Still, the highlights are Led-heavy: Page at Headley Grange recalling the hallway where John Bonham’s drum track for “When the Levee Breaks” was recorded, at home sharing his LP collection and doing air guitar to a Link Wray 45, and playing “Whole Lotta Love” for the other two, who look like groupies, mouths agape as they absorb the priceless moment. Of the chill-inducing sound-stage meeting of guitars, which also included jams on “In My Time of Dying” and the Band’s “The Weight,” Page told us: “He [Guggenheim] set the scene. He wouldn’t let us talk to each other beforehand. We had no way of passing notes to each other. What if it all falls apart? Well, that was the beauty of what he wanted to get and he got it.”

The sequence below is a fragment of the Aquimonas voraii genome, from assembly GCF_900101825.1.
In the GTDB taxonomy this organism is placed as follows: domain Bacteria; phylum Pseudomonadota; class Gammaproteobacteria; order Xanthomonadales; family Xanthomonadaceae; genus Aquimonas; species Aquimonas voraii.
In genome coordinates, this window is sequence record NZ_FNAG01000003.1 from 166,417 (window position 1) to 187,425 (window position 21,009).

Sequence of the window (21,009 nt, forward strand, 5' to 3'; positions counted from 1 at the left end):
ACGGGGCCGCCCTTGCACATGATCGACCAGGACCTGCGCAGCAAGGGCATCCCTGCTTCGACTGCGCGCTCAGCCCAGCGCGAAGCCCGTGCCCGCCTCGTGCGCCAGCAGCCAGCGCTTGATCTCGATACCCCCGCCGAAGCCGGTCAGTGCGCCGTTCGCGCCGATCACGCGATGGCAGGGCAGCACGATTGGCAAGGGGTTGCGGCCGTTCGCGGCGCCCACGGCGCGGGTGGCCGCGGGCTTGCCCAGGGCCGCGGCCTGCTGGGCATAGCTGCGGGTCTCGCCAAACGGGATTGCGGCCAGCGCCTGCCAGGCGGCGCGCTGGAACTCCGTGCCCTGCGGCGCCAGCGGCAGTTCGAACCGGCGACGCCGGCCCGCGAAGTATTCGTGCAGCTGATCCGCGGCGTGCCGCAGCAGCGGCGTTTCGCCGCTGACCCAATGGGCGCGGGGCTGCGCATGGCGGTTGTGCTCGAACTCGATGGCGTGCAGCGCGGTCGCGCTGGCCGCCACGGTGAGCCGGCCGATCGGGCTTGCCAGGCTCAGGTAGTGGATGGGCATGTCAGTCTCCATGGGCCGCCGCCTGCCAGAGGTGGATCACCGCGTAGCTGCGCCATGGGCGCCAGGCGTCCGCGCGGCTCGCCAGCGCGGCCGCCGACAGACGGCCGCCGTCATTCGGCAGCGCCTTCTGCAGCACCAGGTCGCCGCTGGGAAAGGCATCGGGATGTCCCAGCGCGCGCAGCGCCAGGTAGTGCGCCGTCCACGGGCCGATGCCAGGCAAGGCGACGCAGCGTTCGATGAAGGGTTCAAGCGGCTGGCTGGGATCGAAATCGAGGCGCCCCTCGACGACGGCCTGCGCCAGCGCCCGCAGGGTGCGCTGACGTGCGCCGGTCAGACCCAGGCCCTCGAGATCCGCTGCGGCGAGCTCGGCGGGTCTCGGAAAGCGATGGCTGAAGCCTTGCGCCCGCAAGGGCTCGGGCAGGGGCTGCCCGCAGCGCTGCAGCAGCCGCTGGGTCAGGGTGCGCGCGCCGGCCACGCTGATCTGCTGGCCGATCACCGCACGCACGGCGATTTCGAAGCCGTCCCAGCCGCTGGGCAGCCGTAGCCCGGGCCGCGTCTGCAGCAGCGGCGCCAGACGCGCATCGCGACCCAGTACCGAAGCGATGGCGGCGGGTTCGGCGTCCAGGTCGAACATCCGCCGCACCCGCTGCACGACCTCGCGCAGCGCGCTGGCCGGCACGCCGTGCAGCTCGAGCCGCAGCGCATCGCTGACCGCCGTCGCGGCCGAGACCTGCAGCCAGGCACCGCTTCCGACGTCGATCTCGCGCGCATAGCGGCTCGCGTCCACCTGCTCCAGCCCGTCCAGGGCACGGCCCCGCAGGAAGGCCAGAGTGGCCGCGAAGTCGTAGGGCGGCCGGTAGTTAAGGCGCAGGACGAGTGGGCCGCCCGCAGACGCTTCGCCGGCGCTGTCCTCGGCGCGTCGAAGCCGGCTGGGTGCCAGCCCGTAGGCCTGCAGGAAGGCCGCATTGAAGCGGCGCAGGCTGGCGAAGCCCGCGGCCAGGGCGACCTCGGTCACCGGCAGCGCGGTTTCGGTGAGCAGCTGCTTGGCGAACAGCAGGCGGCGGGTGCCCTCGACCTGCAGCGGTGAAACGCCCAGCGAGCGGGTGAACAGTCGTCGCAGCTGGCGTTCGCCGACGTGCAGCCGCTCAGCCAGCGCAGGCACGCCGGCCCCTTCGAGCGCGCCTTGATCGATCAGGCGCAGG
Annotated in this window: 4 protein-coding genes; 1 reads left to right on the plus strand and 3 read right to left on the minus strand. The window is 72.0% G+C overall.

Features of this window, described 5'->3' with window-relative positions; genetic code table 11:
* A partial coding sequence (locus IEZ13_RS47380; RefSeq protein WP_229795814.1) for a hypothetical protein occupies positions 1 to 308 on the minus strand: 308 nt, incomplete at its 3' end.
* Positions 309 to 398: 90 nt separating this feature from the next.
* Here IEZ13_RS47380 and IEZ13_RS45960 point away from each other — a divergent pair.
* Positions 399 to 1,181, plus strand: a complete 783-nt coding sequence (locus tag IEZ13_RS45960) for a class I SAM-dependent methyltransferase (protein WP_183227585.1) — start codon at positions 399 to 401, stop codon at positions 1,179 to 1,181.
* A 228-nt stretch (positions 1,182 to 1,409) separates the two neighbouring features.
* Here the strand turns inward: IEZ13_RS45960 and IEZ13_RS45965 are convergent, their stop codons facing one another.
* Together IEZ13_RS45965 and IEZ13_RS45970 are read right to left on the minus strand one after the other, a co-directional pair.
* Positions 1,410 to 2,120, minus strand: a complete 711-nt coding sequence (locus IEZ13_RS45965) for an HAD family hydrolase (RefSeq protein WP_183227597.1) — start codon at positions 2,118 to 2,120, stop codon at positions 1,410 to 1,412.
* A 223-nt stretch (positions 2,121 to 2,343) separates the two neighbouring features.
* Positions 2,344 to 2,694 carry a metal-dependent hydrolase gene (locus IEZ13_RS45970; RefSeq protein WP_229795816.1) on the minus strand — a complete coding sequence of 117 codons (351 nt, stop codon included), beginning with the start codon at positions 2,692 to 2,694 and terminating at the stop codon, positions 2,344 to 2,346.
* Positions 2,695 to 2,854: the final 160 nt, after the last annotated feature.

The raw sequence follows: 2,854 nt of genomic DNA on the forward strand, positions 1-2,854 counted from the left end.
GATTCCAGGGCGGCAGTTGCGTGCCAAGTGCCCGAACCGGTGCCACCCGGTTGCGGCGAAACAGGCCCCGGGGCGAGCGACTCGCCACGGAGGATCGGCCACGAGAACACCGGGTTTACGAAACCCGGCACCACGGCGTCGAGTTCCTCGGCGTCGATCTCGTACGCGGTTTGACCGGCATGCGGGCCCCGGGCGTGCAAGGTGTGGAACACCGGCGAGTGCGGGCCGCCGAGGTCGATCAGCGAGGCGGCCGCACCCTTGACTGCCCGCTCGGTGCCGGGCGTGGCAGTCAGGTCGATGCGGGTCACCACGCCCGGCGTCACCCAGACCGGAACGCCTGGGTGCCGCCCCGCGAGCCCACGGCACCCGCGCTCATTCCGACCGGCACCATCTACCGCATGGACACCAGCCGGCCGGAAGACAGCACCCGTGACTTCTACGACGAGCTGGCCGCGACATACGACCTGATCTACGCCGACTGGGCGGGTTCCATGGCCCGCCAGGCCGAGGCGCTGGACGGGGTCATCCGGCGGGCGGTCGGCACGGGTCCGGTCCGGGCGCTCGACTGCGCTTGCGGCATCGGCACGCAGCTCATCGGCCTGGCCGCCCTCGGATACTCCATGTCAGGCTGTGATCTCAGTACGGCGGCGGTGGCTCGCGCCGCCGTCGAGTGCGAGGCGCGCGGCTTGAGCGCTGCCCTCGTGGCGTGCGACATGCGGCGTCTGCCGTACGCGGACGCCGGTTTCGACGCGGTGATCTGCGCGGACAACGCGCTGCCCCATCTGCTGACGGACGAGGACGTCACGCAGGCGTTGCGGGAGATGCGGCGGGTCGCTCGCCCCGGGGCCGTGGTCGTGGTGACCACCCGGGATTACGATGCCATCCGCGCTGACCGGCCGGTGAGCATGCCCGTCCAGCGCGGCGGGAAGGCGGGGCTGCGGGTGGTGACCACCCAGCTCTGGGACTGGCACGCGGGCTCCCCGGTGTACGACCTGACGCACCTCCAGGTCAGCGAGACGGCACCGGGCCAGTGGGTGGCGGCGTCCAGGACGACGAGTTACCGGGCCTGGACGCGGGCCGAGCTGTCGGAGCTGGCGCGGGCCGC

Whether these three were the right virtuosos to unite for a film that essentially seeks to be a definitive celebration of the electric guitar is, of course, subjective, but Loud has enough fascinating and endearing recollections, archival footage and magic moments to satisfy fans of rock & roll, no matter who their faves are. But don’t expect anything too personal. Guggenheim said he specifically avoided the Behind the Music formula of struggle, success, excess, downfall and final redemption. Though muses and loves lost have always been catalysts for musical inspiration, there’s nothing in the film about these men’s personal lives, at least relationshipwise, unless, of course, you count the love affair with their instruments.

We asked if this was a conscious decision. “It was unnecessary,” White replied. “A lot of that is a celebrity thing. That’s not really the territory we’re trying to discover here.”